In Major Provocation To China, US Prepares To Sell $2 Billion In Weapons To Taiwan

With the trade war between the US and China seemingly escalating every single day, the US has decided to provoke the not-so-sleeping dragon, and according to Reuters is pursuing the sale of more than $2 billion worth of tanks and weapons to Taiwan in a move that is sure to infuriate China further.

While an official statement has not been made, an informal notification of the proposed sale has been sent to the U.S. Congress, four Reuters sources said. The proposed sale includes 108 General Dynamics Corp M1A2 Abrams tanks worth around $2 billion as well as anti-tank and anti-aircraft munitions, as Taiwan “has been interested in refreshing its existing U.S.-made battle tank inventory which includes M60 Patton tanks.”

The congressional notifications also included a variety of anti-tank munitions including 409 Raytheon Co and Lockheed Martin Corp-made Javelin missiles worth as much as $129 million, two of the Reuters sources said. In addition, the notifications included 1,240 TOW anti-tank missiles worth as much as $299 million; there were also 250 stinger missiles worth as much as $223 million in the notification. Stingers are often used in man-portable anti-aircraft weapons systems

For decades, the United States has been the main arms supplier to Taiwan, which China deems its own and has never renounced the use of force to bring the self-ruled island under its control. Back in January, in a landmark speech, China’s president Xi said that China reserves the right to use force to bring Taiwan to heel – but that peaceful “reunification” would be Beijing’s goal. Xi has made resolving the “Taiwan issue” a priority.

Several months later, in March, Taiwanese President Tsai Ing-wen said that the United States was responding positively to Taipei’s requests for new arms sales to bolster its defenses in the face of pressure from China. The United States has no formal ties with Taiwan, but is bound by law to help provide it with the means to defend itself.

Last year, the Trump’s administration rolled out a long-awaited overhaul of US arms export policy aimed at expanding sales to allies, saying it would bolster the American defense industry and create jobs at home.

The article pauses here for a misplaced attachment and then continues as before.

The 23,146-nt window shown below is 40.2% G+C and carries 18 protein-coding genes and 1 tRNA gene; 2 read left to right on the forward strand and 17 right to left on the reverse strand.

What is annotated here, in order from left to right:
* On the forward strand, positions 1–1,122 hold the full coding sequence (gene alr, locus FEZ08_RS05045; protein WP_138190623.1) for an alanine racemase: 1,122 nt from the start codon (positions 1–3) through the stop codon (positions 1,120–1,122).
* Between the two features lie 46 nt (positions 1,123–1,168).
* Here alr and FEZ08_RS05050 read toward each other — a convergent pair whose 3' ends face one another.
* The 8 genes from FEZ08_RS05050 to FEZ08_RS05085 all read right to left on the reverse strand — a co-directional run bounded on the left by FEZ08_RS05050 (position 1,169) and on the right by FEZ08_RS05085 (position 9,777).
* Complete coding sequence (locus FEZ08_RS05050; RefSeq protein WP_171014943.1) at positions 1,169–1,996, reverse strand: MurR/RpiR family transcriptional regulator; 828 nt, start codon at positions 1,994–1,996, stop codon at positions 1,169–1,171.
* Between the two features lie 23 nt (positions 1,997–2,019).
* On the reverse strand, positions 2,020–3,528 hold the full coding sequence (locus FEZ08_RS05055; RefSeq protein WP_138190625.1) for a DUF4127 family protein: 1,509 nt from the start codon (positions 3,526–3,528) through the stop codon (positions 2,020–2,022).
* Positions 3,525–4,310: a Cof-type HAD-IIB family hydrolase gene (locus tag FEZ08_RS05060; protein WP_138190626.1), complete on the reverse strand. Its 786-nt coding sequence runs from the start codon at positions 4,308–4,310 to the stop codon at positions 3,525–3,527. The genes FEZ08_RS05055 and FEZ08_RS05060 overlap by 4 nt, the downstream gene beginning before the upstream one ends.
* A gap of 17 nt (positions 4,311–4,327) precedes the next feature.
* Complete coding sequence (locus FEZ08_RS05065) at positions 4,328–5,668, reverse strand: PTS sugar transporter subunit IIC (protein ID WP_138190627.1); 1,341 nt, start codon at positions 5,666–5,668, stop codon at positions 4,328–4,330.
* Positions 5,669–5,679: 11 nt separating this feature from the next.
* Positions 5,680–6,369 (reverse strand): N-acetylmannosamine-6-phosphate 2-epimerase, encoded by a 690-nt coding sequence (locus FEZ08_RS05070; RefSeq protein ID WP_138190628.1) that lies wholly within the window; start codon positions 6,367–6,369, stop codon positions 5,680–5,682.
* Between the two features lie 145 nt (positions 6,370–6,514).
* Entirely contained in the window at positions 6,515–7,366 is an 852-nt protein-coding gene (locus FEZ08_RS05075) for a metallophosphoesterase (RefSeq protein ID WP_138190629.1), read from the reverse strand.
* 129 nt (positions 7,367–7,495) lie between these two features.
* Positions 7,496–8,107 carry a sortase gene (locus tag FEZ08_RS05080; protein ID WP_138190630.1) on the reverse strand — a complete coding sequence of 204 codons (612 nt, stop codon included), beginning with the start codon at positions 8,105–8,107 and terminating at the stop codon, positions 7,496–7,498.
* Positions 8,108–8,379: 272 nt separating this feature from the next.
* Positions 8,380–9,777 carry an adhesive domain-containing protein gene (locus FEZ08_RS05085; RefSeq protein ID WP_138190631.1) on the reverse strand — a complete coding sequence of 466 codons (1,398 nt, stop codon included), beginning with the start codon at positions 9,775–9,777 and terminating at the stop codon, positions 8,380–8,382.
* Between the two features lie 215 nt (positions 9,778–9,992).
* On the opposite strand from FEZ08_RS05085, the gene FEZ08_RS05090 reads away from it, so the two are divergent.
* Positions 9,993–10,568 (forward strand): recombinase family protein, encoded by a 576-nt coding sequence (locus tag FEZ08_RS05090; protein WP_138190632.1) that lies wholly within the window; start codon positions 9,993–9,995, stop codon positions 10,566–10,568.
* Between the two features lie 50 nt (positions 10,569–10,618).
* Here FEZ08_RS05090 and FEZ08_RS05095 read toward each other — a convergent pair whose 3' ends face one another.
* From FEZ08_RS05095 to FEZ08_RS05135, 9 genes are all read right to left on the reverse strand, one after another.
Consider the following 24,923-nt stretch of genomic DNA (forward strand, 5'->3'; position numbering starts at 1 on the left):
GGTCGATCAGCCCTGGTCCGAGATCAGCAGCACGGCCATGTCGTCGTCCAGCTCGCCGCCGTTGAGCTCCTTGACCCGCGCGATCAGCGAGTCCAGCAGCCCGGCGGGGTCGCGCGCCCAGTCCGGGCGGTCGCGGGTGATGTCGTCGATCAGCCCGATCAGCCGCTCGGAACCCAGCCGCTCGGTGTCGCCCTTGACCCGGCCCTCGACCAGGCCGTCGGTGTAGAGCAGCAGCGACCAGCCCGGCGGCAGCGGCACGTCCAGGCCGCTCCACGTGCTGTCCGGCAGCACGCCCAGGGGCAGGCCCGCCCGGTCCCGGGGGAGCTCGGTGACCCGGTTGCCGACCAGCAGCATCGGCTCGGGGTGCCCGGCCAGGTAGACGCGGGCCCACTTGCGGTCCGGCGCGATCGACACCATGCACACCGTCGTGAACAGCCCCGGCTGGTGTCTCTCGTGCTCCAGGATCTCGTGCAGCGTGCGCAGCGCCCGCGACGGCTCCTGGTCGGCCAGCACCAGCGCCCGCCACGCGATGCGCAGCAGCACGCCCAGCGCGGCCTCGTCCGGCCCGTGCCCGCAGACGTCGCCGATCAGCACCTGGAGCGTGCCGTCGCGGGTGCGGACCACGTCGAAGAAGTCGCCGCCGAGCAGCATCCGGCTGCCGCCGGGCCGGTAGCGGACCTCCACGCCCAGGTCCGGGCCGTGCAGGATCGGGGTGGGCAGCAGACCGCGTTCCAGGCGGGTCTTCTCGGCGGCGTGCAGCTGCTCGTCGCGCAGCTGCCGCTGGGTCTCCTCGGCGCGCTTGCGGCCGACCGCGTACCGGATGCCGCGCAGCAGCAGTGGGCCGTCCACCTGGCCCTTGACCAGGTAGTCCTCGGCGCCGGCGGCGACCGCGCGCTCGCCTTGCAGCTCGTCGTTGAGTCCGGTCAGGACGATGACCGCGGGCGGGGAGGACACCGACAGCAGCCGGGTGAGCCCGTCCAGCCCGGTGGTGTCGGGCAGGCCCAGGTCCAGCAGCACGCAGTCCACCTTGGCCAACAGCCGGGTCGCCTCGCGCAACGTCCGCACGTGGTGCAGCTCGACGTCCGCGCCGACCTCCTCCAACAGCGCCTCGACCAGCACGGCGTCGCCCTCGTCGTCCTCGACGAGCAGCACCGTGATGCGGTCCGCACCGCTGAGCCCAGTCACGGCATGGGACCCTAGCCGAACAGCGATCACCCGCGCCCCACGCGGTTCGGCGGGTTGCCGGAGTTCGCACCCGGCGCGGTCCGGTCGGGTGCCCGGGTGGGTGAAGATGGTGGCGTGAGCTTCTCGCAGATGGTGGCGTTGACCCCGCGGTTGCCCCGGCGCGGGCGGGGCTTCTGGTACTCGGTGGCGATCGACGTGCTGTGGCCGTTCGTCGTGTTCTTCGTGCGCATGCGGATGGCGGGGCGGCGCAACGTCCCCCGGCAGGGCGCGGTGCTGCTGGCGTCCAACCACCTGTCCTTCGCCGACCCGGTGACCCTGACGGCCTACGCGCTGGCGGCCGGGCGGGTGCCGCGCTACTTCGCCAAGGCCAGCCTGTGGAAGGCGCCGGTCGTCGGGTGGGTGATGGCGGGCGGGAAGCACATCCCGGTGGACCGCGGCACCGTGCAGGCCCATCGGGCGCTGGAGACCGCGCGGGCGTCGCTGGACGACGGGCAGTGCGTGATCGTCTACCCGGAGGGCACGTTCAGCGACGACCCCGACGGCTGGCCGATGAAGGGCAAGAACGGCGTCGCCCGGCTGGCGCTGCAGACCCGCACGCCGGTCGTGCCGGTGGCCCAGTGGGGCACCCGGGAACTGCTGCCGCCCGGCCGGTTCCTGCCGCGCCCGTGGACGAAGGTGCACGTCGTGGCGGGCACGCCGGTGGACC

Taking advantage of this expanded authority, last week the Pentagon announced it would sell 34 Boeing ScanEagle drones, to the governments of Malaysia, Indonesia, the Philippines and Vietnam for $47 million. The drones would afford greater intelligence gathering capabilities, allowing close observation and potentially curbing Chinese activity in the region. As a reminder, China has claimed almost all of the strategic South China Sea and frequently lashes out at the United States and its allies over naval operations near Chinese-occupied islands. Brunei, Indonesia, Malaysia, the Philippines, Taiwan and Vietnam have competing claims.

The proposed sale comes at a perilously sensitive moment: last weekend, at the Shangri-La Dialogue in Singapore, China’s Defense Minister Wei Fenghe warned the United States not to meddle in security disputes over Taiwan and the South China Sea.

Acting U.S. Defense Secretary Patrick Shanahan told the meeting that the United States would no longer “tiptoe” around Chinese behavior in Asia. Confirming that, a sale of more than $2 billion in weapons to Taiwan would be seen as a provocation to China’s national interest in the region, and a clear signal that the gloves are now off when it comes to geopolitical claims, potentially resulting in a worrisome escalation of a war which has so far been confined to the sphere of trade.

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Author: Tyler Durden

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